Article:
Swamped in a Hive

Have you ever tried to have a conversation with a parent who is inundated with the behaviors and requests of their children? It’s like trying to locate the queen bee in a hive of crazy. Nobody is concerned about or can comprehend what’s being said, focus is going in a million directions, and the constant buzz is enough to drive everyone in and outside of the hive crazy.

This past weekend I witnessed my friend, Jamie, at the heart of her own wild hive. We were hanging out at a friend’s shop, and for some unknown-to-our-children reason trying to have a conversation.

While Jamie balanced her son on one leg, her daughter traipsed passed walking her baby doll by the hair. Without warning, the baby doll leapt onto Jamie’s vacant leg and began marching up her arm and then rested on her head. Shortly there after, Jamie’s husband asked her about something he couldn’t remember, and she replied calmly with whatever he needed to know. Barely skipping a beat, Jamie continued on with our conversation. After finishing her sentence to me, she politely asked her daughter to take the doll to play somewhere else. Her daughter’s response, “But I need you to be my jungle gym.”

Well, there you had it.

Jamie was needed.

She was a comfy place to sit for her son, reference library for her husband, an apparatus for her daughter’s baby doll activities, and a hub of conversation for me.

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Biblical Surprise – Wise Words Wednesday

Fifth Grade homework can be tough. Last week my son’s computer teacher assigned an “About Me” Google Slides presentation. Each slide had a theme and criteria for creation. Of course, there were the “My Family” and “Favorite Hobby” slides, but the one slide that stuck out to me on the rubric was, “Favorite Scripture Verse.”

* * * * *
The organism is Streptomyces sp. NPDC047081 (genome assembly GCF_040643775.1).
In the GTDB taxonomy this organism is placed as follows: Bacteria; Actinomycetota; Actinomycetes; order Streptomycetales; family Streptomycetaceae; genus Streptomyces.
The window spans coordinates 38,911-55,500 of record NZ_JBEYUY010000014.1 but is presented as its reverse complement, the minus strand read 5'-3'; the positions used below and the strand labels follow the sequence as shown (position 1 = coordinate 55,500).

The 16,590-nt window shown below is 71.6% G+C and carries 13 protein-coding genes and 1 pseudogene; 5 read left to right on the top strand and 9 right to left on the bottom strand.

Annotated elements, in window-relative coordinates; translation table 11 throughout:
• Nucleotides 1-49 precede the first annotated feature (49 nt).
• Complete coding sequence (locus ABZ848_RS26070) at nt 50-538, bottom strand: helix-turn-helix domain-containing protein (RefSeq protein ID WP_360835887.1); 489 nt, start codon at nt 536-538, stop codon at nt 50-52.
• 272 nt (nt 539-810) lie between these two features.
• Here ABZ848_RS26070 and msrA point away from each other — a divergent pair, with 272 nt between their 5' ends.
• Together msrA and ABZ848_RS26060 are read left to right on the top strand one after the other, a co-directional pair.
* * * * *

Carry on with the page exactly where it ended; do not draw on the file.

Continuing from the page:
While this is my son’s sixth year attending a Catholic school, and we attend church every week, I wasn’t sure my son knew any particular Bible verse, much less which is his favorite.

While making dinner, switching laundry, and helping with other homework, I left him to work on the presentation, and waited for his cry for help.

As expected, his call for “Mom” rang out when he hit the scripture slide. His plea was followed by a demanding, “I need the Bible.” (Insert sarcastic Mom statement about needing more than just the Bible in his life, followed by son’s annoyed eye roll.)

After taking a deep breath and mentally preparing for a meltdown, I asked if he knew any Bible verses that he liked.

To my Biblical surprise, he responded with, “Duh, Mom, I know it’s in Exodus; I just don’t know the exact number.”

Exodus?!? That seemed like an unusual place to select a favorite verse, but who am I to question divine inspiration.

My 10-year-old proceeded to tell me that his favorite verse is when Moses parted the sea allowing the Israelites to flee Egypt unharmed. This is a very powerful scene, but I wasn’t sure what made it inspiring to him. At the risk of being slaughtered by yet another violent eye roll, I asked what it was about the parting of the sea that stood out.